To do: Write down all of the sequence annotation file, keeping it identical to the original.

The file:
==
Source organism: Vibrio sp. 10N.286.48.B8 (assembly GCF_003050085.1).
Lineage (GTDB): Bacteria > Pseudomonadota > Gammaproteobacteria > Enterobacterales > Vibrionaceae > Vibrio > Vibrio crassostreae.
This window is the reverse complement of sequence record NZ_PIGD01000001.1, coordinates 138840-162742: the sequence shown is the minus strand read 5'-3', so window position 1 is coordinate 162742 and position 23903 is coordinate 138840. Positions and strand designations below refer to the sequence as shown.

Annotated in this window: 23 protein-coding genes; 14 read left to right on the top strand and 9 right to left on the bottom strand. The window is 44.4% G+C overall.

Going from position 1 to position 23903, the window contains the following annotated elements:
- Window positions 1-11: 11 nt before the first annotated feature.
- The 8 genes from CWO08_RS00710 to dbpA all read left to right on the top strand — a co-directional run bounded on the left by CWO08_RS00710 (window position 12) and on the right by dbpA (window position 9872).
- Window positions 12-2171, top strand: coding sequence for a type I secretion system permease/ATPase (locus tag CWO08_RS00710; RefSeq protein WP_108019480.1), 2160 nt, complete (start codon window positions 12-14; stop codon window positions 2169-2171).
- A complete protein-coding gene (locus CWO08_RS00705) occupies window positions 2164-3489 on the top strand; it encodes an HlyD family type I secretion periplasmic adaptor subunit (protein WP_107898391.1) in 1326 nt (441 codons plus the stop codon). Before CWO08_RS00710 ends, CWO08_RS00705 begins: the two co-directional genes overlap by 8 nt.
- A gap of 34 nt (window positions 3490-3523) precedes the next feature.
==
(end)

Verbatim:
Source organism: Vibrio sp. 10N.286.48.B8 (assembly GCF_003050085.1).
Lineage (GTDB): Bacteria > Pseudomonadota > Gammaproteobacteria > Enterobacterales > Vibrionaceae > Vibrio > Vibrio crassostreae.
This window is the reverse complement of sequence record NZ_PIGD01000001.1, coordinates 138840-162742: the sequence shown is the minus strand read 5'-3', so window position 1 is coordinate 162742 and position 23903 is coordinate 138840. Positions and strand designations below refer to the sequence as shown.

Annotated in this window: 23 protein-coding genes; 14 read left to right on the top strand and 9 right to left on the bottom strand. The window is 44.4% G+C overall.

Going from position 1 to position 23903, the window contains the following annotated elements:
- Window positions 1-11: 11 nt before the first annotated feature.
- The 8 genes from CWO08_RS00710 to dbpA all read left to right on the top strand — a co-directional run bounded on the left by CWO08_RS00710 (window position 12) and on the right by dbpA (window position 9872).
- Window positions 12-2171, top strand: coding sequence for a type I secretion system permease/ATPase (locus tag CWO08_RS00710; RefSeq protein WP_108019480.1), 2160 nt, complete (start codon window positions 12-14; stop codon window positions 2169-2171).
- A complete protein-coding gene (locus CWO08_RS00705) occupies window positions 2164-3489 on the top strand; it encodes an HlyD family type I secretion periplasmic adaptor subunit (protein WP_107898391.1) in 1326 nt (441 codons plus the stop codon). Before CWO08_RS00710 ends, CWO08_RS00705 begins: the two co-directional genes overlap by 8 nt.
- A gap of 34 nt (window positions 3490-3523) precedes the next feature.